is one of South Asia's oldest epic poems. The work--transmitted
and transformed orally for centuries before being written down and
attributed to the poet Valmiki in the fourth century--is a mix of
politics, history, myth, religion and adventure that tells the story of
Rama and Sita. The poem also very much resembles Homer's The Odyssey and Iliad in its structure and form;
but unlike Homer's work, the Ramayana
has continued to undergo transformation and further development since
its origin. The version used in this course is by R. K. Narayan
and based on an eleventh-century Tamil edition of the epic.
(K'ung fu-tzu, 551-479 bce) was one of the world's most important philosophers.
His teaching provided an ethical system that formed the background
of Chinese government and society for centuries. Ousted from government
service at an earl y age, Confucius turned to teaching and reflections.
The Analects (Lun Yü) contain some of his sayings and
conversations as recorded by his disciples.
The Short Account of the Destruction of the Indies
written by Bartolomé De Las Casas (1484-1576) in 1542 and
published in 1552 is a clear and stunning indictment of Spanish
policies in the New World in the sixteenth century. De Las Casas,
"the defender and apostle to the Indians," was appalled at what he saw
first hand of Spanish treatment of the Indians, and he vehemently
argued for a more "Christian" policy towards these peoples. His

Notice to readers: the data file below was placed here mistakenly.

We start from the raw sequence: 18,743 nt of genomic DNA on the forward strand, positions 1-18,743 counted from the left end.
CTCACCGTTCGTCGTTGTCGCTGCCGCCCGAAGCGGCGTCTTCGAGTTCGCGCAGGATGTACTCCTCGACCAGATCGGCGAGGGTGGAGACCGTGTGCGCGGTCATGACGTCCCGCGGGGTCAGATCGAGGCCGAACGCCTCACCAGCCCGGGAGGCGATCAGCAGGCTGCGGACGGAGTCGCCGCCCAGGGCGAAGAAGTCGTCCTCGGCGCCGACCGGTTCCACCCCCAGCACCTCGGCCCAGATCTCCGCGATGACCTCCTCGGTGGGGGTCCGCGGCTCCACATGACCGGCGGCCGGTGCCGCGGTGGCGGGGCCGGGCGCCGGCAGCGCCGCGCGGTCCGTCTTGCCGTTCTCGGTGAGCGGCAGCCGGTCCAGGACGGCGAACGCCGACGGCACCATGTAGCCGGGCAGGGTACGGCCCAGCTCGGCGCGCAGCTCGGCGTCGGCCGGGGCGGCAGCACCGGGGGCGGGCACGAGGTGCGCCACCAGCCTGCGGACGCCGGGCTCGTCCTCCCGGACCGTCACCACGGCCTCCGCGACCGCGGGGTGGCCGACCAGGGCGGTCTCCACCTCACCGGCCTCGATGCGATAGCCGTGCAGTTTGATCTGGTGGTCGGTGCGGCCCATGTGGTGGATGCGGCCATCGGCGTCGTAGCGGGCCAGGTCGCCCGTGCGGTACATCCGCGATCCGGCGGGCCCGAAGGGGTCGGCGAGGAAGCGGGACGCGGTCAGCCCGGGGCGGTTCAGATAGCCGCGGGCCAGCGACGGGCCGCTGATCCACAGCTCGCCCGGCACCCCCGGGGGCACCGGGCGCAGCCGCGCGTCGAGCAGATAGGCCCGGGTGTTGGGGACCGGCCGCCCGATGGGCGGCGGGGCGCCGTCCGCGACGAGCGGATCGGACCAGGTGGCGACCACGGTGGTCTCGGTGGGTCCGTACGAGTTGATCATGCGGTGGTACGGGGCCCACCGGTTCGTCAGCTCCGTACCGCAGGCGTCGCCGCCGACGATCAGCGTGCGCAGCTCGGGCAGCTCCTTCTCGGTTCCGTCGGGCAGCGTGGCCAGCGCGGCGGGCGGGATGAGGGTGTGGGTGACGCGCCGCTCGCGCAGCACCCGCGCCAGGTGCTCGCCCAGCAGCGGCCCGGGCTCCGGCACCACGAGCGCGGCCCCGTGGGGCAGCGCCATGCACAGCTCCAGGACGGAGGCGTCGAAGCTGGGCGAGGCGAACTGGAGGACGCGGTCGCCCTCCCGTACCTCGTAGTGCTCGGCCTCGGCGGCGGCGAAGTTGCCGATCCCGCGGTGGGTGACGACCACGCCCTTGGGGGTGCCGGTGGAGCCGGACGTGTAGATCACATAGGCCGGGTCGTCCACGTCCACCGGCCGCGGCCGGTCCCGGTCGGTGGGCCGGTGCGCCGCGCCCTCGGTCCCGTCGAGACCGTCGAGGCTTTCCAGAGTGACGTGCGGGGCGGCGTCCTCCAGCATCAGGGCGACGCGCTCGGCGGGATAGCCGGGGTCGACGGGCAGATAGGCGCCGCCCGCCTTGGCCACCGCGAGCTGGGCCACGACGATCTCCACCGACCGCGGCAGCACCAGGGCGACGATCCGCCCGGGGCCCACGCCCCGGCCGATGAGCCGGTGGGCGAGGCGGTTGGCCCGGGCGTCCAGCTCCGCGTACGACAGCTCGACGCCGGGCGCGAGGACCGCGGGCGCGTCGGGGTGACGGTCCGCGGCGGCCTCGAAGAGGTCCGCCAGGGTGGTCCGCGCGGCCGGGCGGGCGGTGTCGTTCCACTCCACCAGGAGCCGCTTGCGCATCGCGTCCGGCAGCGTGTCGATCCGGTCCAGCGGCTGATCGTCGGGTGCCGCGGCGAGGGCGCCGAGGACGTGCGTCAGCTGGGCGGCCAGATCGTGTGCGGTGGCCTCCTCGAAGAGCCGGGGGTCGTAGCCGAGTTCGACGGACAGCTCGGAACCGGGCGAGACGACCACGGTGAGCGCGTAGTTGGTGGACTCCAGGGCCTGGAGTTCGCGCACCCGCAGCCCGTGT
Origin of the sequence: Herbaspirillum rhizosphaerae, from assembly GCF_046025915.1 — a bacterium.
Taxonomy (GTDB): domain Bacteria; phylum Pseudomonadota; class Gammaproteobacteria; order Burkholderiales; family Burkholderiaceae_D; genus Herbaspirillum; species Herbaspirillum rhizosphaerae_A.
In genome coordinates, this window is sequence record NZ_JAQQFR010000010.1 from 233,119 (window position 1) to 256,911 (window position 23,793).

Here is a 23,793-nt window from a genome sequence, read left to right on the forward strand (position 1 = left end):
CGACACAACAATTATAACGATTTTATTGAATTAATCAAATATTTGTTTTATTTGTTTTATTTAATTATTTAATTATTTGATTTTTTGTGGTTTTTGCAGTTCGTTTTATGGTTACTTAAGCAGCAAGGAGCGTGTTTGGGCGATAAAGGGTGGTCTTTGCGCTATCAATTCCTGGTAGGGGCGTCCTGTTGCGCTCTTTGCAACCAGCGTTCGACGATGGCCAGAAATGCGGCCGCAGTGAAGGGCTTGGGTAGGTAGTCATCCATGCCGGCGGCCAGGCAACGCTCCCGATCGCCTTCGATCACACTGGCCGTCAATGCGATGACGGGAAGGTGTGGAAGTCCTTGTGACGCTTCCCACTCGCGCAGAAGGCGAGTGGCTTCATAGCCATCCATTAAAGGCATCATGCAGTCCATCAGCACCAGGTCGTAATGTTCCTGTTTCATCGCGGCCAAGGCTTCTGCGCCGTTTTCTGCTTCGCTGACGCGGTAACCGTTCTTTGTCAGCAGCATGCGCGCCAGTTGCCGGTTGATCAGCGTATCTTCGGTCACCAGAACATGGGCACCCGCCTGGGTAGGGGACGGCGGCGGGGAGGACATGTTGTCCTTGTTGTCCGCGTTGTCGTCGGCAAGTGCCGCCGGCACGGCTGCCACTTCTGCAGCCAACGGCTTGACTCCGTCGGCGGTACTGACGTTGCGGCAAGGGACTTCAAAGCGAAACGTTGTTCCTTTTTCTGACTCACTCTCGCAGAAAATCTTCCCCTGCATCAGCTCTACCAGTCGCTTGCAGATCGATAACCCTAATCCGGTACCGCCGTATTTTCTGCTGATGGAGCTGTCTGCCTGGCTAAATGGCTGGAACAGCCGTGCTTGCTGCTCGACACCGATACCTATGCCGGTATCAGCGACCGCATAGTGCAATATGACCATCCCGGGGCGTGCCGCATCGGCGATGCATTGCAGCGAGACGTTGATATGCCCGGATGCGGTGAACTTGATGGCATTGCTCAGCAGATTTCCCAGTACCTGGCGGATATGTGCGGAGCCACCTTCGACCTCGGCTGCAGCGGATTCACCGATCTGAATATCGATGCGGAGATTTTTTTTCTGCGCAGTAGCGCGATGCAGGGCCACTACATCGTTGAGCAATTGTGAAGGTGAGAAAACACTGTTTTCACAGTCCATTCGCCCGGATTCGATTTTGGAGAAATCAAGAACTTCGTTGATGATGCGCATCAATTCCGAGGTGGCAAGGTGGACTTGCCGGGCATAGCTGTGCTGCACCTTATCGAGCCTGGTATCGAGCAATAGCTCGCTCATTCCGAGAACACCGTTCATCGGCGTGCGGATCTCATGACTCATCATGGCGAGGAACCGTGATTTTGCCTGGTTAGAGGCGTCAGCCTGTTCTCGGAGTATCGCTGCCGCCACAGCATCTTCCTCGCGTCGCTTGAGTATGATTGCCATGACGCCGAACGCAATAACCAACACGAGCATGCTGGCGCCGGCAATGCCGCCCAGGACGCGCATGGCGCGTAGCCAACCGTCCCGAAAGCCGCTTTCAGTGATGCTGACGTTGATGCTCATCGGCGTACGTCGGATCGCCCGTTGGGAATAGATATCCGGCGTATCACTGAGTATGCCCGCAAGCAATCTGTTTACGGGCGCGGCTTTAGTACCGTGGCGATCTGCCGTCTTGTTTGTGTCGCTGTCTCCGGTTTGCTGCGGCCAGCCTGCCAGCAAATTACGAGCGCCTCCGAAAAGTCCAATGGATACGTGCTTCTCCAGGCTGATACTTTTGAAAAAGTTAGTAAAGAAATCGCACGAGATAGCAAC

account is one of the most important surviving sources about the early
history of the New World.
The Popol Vuh
is the Mayan account of the creation of the earth and man. A long oral epic, probably
first written in Mayan pictographs centuries ago, the epic
disappeared during the Spanish conquest of Central America. The
Spanish, as Christians, burned all Mayan books that they could
find. In the late sixteenth century, an unknown Mayan transcribed
the Popol Vuh into the Quiché language. Then, about two centuries
later, a local priest, Father Francisco
Ximenez, found that transcription in his church in Chichicastenango,
Guatemala. Again, there was a time lapse as the translation done
by Father Ximenez into Spanish was lost--it is now in the Newberry
Library in Chicago.
were a group of nomadic tribes occupying roughly what is now
Mongolia. In the thirteenth century these tribes that united
under the leadership of Genghis Khan (1162-1227). Mongol armies
quickly swept south into China and west into Russia and the Near East,
smashing anyone who dared to resist. By about 1300, the Mongols
had erected a huge empire, divided into several smaller "pieces."
Abu 'Abdallah Muhammad ibn 'Abdallah ibn Muhammad ibn Ibrahim
al-Lawati ibn Battuta, or "ibn Battuta" for short, (1304-1368) was a Muslim legal scholar and traveler of the
fourteenth century. His Rihla, or book of travels, which Ross Dunn has loosely translated and adapted as The Adventures of Ibn Battuta,
was his version of those journeys from North Africa to China and from
the south Russian steppe to sub-Saharan Africa. His book remains
one of the most important historical sources about the nature and scope
of Dar al-Islam (the House of Islam) in the fourteenth century.